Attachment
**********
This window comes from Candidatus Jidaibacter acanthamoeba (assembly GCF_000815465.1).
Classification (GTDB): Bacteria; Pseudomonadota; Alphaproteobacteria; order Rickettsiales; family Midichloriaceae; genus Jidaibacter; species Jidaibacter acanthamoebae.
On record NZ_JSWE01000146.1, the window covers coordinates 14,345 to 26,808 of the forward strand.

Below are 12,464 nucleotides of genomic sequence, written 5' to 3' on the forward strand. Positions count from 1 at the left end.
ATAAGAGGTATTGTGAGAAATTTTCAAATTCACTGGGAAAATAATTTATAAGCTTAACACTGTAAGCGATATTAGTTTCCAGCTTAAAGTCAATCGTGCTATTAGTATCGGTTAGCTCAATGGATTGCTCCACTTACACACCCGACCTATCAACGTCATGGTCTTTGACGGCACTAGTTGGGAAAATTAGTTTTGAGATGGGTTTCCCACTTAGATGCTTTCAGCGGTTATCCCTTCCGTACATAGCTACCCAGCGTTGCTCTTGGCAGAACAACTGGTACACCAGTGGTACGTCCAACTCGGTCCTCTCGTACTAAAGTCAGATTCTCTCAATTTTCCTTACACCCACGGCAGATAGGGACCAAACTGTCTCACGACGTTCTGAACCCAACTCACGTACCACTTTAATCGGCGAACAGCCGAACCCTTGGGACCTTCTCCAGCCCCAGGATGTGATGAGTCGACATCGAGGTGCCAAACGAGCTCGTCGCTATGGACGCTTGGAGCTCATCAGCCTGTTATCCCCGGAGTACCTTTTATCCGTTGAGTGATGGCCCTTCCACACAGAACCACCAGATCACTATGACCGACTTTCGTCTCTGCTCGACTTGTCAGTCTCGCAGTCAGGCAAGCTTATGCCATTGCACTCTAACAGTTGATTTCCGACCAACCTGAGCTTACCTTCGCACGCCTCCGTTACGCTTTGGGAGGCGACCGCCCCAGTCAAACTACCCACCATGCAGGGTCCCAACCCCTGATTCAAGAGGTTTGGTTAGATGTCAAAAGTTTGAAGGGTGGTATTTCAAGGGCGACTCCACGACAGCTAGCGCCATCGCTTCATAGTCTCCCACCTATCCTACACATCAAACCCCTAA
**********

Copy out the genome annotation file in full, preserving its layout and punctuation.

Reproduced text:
This window comes from Candidatus Jidaibacter acanthamoeba (assembly GCF_000815465.1).
Classification (GTDB): Bacteria; Pseudomonadota; Alphaproteobacteria; order Rickettsiales; family Midichloriaceae; genus Jidaibacter; species Jidaibacter acanthamoebae.
On record NZ_JSWE01000146.1, the window covers coordinates 14,345 to 26,808 of the forward strand.

Below are 12,464 nucleotides of genomic sequence, written 5' to 3' on the forward strand. Positions count from 1 at the left end.
ATAAGAGGTATTGTGAGAAATTTTCAAATTCACTGGGAAAATAATTTATAAGCTTAACACTGTAAGCGATATTAGTTTCCAGCTTAAAGTCAATCGTGCTATTAGTATCGGTTAGCTCAATGGATTGCTCCACTTACACACCCGACCTATCAACGTCATGGTCTTTGACGGCACTAGTTGGGAAAATTAGTTTTGAGATGGGTTTCCCACTTAGATGCTTTCAGCGGTTATCCCTTCCGTACATAGCTACCCAGCGTTGCTCTTGGCAGAACAACTGGTACACCAGTGGTACGTCCAACTCGGTCCTCTCGTACTAAAGTCAGATTCTCTCAATTTTCCTTACACCCACGGCAGATAGGGACCAAACTGTCTCACGACGTTCTGAACCCAACTCACGTACCACTTTAATCGGCGAACAGCCGAACCCTTGGGACCTTCTCCAGCCCCAGGATGTGATGAGTCGACATCGAGGTGCCAAACGAGCTCGTCGCTATGGACGCTTGGAGCTCATCAGCCTGTTATCCCCGGAGTACCTTTTATCCGTTGAGTGATGGCCCTTCCACACAGAACCACCAGATCACTATGACCGACTTTCGTCTCTGCTCGACTTGTCAGTCTCGCAGTCAGGCAAGCTTATGCCATTGCACTCTAACAGTTGATTTCCGACCAACCTGAGCTTACCTTCGCACGCCTCCGTTACGCTTTGGGAGGCGACCGCCCCAGTCAAACTACCCACCATGCAGGGTCCCAACCCCTGATTCAAGAGGTTTGGTTAGATGTCAAAAGTTTGAAGGGTGGTATTTCAAGGGCGACTCCACGACAGCTAGCGCCATCGCTTCATAGTCTCCCACCTATCCTACACATCAAACCCCTAA